Paper book or e-Reader?

I am torn. Or maybe you should call me old school. I like to read from the actual book. I have not been able to transport myself into the world of the eReader. The last time I checked my local library they did not have that many options available for eReaders. Call me cheap, but due to the high volume of books I read each year, I cannot justify purchasing every book that I read. Thus, I continue to kick it old school, and read from the paper copy itself. But, I still keep going back and forth, paper book or eReader? Should I convert?

my current library books

my current library books

There have definitely been times when I have opened up a library book and been grossed out. Dead bugs, human or pet hair, food crumbs, and other stains. Yet, what I appreciate about the nasty grossness left from the previous borrower is that the book was loved, enjoyed and used. Someone might have been snuggling with their dog, in their favorite chair while reading the book. Another just made an amazing meal and could not put down their book, wine, and cheese. Whatever the situation, there is a history and a past to each book, and I am a part of that history.

I do often think how handy it would be to have each book on the iPad. Whenever I travel I think about the many books I try to stuff into my suitcase at the last minute. Or when I am out waiting for someone I tend to bring a book along, but maybe I should just bring my iPad. Not to mention the many, many trips we make to the library each month (whether to pick up or return library books). I am often looking at a computer screen all day and have less desire to snuggle up with that novel using another mobile device.

So my dilemma still stands. What are the pros and cons of letting of switching to an eReader? For those of you that have made the leap, what made you do it? Are you glad you have gone to the other side? Do you miss anything about picking up a book?

Please share I am curious what you think!

17 thoughts on “Paper book or e-Reader?

  1. Excellent post. At a recent Indie Publishing conference in my city, an interesting point was raised regarding this dilema. E-readers and E-books, while green and favored by readers/tech-geeks for myriad reasons, E-books may be the last straw that takes down the handful of remaining bookstores–independent or not–in this country. Just one thread of a larger tapestry here. Thanks for the question. -Renee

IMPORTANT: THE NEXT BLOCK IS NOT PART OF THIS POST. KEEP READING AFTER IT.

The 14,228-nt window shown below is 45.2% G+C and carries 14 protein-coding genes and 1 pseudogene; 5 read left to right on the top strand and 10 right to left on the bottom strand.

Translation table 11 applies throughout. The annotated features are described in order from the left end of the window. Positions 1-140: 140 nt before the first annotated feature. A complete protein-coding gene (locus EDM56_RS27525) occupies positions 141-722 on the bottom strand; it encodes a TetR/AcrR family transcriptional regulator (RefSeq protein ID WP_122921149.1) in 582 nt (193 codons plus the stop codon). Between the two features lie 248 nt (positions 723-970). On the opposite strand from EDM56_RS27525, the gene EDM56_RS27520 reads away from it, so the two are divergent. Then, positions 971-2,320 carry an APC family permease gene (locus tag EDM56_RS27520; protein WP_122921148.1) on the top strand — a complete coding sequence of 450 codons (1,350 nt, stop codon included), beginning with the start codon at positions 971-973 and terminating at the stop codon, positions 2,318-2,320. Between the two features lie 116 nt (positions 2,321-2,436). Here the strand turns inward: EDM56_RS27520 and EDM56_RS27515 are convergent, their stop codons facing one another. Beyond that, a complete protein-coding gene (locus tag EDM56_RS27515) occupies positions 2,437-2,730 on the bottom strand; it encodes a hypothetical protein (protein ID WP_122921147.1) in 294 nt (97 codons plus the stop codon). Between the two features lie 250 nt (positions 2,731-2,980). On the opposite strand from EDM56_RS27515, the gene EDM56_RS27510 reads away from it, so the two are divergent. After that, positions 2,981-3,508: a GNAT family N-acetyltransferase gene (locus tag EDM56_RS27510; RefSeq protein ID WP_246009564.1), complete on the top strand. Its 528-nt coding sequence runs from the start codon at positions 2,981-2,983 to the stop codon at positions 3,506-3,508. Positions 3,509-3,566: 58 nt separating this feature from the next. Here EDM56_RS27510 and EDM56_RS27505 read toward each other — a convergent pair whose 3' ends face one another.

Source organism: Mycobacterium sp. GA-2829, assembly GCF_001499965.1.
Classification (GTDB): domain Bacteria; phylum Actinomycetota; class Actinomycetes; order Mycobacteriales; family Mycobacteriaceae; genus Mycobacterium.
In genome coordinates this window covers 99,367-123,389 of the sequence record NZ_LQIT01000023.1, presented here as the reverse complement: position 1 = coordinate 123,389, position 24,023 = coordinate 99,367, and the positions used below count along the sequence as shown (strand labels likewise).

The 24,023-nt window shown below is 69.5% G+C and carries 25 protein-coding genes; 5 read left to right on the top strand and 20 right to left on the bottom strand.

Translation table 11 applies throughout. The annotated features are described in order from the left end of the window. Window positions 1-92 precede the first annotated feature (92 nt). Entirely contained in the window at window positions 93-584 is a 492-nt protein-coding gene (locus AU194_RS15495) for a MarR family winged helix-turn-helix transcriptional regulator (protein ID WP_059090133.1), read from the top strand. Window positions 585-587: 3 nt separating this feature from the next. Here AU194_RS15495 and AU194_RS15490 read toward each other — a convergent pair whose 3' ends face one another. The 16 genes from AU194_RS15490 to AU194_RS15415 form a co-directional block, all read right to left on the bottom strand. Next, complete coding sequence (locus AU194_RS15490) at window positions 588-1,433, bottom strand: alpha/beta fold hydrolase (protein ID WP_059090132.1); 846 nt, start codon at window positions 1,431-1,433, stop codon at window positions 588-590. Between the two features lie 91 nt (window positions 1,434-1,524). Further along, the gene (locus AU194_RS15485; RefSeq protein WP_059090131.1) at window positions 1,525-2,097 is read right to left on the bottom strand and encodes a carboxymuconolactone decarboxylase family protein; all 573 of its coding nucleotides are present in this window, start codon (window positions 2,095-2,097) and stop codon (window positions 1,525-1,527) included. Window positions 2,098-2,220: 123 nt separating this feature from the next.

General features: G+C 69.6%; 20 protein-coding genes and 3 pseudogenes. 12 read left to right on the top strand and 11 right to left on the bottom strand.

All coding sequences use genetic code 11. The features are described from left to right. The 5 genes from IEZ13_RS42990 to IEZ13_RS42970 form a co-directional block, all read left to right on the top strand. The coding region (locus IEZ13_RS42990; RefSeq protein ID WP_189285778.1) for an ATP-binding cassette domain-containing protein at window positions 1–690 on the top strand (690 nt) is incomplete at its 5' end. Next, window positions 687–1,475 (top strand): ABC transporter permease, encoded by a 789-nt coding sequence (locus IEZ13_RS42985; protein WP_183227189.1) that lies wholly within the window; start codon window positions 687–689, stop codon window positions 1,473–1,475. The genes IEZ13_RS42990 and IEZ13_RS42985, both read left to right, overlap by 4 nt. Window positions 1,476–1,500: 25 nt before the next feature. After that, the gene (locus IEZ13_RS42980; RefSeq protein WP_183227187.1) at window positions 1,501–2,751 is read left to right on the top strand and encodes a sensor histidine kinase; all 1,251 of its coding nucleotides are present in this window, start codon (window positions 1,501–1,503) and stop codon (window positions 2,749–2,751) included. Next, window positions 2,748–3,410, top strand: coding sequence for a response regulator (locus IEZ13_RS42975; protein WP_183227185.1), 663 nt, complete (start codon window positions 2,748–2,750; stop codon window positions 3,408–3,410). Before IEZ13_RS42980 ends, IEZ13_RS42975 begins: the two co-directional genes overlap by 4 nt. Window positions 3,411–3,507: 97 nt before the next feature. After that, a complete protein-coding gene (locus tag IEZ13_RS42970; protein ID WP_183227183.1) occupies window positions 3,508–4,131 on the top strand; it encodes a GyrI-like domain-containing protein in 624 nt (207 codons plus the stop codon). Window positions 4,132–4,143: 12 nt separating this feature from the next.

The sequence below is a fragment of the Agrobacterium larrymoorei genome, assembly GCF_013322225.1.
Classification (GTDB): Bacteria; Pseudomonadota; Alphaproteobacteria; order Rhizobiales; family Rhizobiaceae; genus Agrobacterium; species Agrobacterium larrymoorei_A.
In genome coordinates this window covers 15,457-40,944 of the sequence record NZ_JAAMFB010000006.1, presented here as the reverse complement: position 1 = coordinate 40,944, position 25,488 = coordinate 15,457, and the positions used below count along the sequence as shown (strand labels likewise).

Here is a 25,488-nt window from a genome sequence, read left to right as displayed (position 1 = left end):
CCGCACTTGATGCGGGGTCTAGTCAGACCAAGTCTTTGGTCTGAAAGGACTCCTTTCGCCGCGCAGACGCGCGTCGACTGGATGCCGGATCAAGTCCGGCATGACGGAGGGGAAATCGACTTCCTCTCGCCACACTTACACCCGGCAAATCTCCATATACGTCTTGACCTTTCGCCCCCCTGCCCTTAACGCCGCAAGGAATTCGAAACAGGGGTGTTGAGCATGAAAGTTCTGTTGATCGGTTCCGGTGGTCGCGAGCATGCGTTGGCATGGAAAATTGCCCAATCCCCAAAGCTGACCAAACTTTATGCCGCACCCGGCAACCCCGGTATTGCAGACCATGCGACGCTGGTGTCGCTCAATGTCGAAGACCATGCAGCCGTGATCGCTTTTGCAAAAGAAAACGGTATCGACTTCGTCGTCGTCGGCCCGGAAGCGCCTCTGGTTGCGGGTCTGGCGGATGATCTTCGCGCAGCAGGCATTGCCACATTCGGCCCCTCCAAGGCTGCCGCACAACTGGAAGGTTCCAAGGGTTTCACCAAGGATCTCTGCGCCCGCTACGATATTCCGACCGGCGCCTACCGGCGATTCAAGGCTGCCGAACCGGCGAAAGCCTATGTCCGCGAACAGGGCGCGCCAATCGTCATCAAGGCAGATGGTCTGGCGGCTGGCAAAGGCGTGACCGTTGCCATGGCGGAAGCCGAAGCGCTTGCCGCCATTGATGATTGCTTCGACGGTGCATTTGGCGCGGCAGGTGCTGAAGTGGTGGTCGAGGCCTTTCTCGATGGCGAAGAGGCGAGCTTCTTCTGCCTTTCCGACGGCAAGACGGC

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  2. I’ve made a specific effort to buy more e-books and it seems to be working. If I read it and keep going back to it again and again then I consider buying the print version. I think I am saving a tree in the process (not sure how true this is) but for some reason it motivates me. Can’t part with having a few classics and favorites on the bookshelf though…

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    • I am the same way with library books. If I have too many post-it notes in the library book, I usually have to go and buy the book. You are definitely saving a tree in the process! Thank you for sharing.

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  3. At this point I’m enjoying both. When I’m home I go to the library or buy books. I enjoy the feel of a book in my hand. Like you were saying, not only does it tell a story, but has a story itself. As for e-readers, I bought a basic kindle and love it! I didn’t get a Kindle Fire or Ipad. The basic kindles still look like a paperback book which has helped a lot! Before I go on trips I’ll download several books on it and that way I save space in my backpack and can still enjoy books that I’ve been wanted to read.

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  4. Paper books have been pretty much absent from my life for the past five or six years. Before e-readers I regularly used audio books because they were a lot easier to use while on the move. But with e-readers, like my Kindle, I’ve even left audio books behind. Granted they’re not useable in as many situations as audio books, but audio often puts me to sleep and continues playing so that I lose my place. With an ebook I can search the book and recover my place if I should happen to lose it.

    Reading on an iPad is less comfortable than with a Kindle, although the iPad Mini could obviate that difficulty. And iPad books can show color and illustrations better than monochrome ebooks. I like highlighting things I find interesting and you can’t do that with an audio book, and even with a paper book there’s no easy way to compile those notes and highlights. With an ebook, on the other hand, I can not only highlight but I can also make a note, send a correction to the publisher (surprising how many times I have to do that) and get a definition of an unfamiliar word. I also like seeing which passages have been highlighted by others (popular highlights).